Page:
Updated 2:58 p.m. Pacific with new Amazon stock price data.
Amazon stock is up down $10 in after-hours trading today as the company reported first quarter sales that grew 22 percent to $16.07 billion — and income that decreased 37 percent to $82 million.
For years, Wall Street has been giving this company a pass for never-ending promises for the future — essentially, startup style economics and pricing — and it still is, 16 years after Amazon was founded. While sales grew to $16 billion, free cash flow decreased 77 percent to just $177 million. Part of the reason for that, of course, is Amazon spending $1.4 billion on corporate office space and property in Seattle. The quarter’s income of $82 million compares to the year-ago quarter’s $130 million — already not a huge amount of profit for sales in the mid-teen billions.
But there is a considerable amount of truth that Amazon is still very much in land-grab mode. And the company’s earnings press release highlighted that aspect.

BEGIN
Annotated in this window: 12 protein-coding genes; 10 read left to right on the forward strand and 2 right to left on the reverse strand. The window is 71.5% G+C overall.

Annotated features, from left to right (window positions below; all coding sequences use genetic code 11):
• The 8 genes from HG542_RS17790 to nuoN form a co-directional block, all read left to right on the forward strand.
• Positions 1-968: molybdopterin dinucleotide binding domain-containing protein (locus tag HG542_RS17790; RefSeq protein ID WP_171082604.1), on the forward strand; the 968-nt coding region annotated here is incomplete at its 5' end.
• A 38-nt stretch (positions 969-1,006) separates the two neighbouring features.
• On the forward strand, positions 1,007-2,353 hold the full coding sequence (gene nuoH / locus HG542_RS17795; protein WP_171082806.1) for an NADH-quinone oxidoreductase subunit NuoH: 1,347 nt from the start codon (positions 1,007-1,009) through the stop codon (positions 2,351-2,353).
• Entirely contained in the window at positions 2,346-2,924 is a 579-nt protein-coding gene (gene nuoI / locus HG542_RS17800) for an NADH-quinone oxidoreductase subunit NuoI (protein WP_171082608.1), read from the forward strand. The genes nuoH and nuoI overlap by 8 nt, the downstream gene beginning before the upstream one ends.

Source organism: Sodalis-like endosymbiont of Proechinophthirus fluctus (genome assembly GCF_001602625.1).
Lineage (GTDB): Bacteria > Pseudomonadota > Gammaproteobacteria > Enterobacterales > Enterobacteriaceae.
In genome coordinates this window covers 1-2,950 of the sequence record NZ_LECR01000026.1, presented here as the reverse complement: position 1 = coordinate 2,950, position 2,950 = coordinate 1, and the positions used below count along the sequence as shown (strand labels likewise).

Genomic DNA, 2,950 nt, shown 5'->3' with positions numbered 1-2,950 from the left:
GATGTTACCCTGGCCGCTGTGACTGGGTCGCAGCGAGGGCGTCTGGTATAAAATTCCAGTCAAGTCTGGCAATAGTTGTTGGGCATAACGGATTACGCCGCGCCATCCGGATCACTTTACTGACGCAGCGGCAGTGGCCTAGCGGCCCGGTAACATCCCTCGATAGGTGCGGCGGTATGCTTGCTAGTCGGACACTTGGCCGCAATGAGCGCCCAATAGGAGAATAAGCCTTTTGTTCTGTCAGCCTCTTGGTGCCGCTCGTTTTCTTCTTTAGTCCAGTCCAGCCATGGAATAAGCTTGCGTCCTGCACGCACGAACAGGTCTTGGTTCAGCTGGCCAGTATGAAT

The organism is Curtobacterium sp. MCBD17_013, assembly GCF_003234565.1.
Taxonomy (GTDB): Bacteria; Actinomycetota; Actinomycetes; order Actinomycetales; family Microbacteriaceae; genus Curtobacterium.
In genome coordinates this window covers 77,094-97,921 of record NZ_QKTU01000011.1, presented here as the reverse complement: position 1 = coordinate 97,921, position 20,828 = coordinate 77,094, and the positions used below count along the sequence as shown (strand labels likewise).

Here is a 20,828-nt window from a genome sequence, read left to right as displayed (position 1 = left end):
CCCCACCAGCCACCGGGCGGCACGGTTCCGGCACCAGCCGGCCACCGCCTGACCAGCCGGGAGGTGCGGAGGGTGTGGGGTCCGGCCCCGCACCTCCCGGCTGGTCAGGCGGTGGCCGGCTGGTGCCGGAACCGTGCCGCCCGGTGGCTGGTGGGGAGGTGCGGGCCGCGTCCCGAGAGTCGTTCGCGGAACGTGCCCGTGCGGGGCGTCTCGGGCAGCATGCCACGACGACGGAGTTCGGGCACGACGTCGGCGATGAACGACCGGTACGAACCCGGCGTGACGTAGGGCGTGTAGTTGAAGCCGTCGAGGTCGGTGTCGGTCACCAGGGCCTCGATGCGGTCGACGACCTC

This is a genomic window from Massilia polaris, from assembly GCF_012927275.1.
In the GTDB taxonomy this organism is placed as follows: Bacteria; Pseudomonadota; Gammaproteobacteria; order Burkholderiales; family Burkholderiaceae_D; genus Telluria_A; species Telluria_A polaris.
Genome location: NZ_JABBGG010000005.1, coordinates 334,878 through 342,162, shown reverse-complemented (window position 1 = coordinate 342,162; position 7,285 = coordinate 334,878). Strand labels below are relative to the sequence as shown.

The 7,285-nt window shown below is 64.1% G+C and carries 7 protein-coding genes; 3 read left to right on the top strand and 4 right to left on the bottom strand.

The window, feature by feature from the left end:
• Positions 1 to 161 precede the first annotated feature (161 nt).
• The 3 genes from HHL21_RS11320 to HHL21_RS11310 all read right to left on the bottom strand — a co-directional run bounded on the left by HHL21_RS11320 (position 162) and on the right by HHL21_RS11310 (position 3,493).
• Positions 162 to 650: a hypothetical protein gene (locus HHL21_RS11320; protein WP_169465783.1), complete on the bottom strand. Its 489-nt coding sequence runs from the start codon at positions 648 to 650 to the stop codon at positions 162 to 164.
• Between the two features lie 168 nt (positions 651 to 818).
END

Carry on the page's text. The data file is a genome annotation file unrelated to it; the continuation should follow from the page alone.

In fact, a full 12 of the 15 highlights Amazon chose to feature in its earnings release are related to digital content, cloud services, and Amazon’s vehicle for delivering that content and services, the Android-based Kindle Fire. And Amazon CEO Jeff Bezos’ first quote in the release is about content — television content, no less:
“Amazon Studios is working on a new way to green light TV shows. The pilots are out in the open where everyone can have a say,” Jeff Bezos, founder and CEO of Amazon.com. “I have my personal picks and so do members of the Amazon Studios team, but the exciting thing about our approach is that our opinions don’t matter. Our customers will determine what goes into full-season production. We hope Amazon Originals can become yet another way for us to create value for Prime members.”
Guidance for the future is not much better, with Amazon CFO Tom Szkutak saying that the company estimates income for the coming quarter at between $0 and $350 million. Which doesn’t really appear to be much guidance at all — a very Szkutakian quality, apparently.
Wall Street, at least seems to be buying it.
For all its vaunted reality-distortion-field capabilities, Apple’s got nothing on this company.
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